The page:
Campaigning for an education apocalypse
After observing the race for the Republican nomination for lieutenant governor teeter ever more precariously over the abyss on the right edge of the flat Earth, I am surprised that at least one of the four contenders hasn’t gone to court to officially change his ballot name to Attila.
The latest chapter, which unfolded last night in a televised debate from Dallas, made it crystal clear – as if we didn’t know already – that the needs and realities of public schools, students and teachers are merely an afterthought— or worse — for these guys.
The incumbent, David Dewhurst, already was on record asserting that Texas teachers are paid a “very fair salary,” despite the fact that teacher pay in Texas lags more than $8,000 behind the national average. If he and his GOP opponents get their way, the gap will worsen, teachers will pay even more than the $700 they now pay, on average, out of their own pockets each year for classroom supplies and their classes will get larger.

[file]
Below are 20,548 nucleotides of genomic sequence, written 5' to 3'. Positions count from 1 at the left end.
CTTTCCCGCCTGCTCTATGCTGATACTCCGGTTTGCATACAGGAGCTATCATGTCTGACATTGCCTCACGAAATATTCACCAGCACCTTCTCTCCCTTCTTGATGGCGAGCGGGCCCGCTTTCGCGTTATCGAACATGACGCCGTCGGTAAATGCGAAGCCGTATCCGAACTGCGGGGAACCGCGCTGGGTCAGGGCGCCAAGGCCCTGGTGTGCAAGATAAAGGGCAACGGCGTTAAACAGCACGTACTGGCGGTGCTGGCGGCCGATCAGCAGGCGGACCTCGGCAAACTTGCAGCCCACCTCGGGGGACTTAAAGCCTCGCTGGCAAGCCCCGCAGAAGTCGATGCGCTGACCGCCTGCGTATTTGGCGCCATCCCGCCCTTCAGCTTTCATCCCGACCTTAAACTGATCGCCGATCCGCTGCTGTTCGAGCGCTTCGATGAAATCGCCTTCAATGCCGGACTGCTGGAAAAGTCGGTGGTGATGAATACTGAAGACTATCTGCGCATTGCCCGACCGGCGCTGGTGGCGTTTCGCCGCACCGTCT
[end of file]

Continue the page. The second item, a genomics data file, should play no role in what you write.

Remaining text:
Dan Patrick, the self-styled “educational evangelist,” in truth would plunder neighborhood schools – and most Texas children – of financial resources to line the pockets of private schools and private charter operators for the benefit of a handful of mostly cherry-picked students.
Judging from the debate and general campaign rhetoric, nothing much separates Dewhurst, Patrick and the other two GOP contenders – Jerry Patterson and Todd Staples – from each other. And, that is bad news for public education.
All four committed or recommitted last night to teaching creationism in Texas schools, an idea struck down by the U.S. Supreme Court in 1987 because it “impermissibly endorses religion.”
These four candidates are running for the second highest office in Texas, folks, an office with tremendous influence over legislation. Candidates for that office should be promoting investment in a public education system that will be the key to Texas’ future in the 21st century, not endorsing ideological detours or schemes to plunder neighborhood classrooms.
Instead of sounding like serious candidates for high office, these guys, as my TSTA colleague, Ed Martin notes, sound more like the “Four Horsemen of the Republican Apocalypse.”… An apocalypse for public education, in the destructive, not revelatory, sense.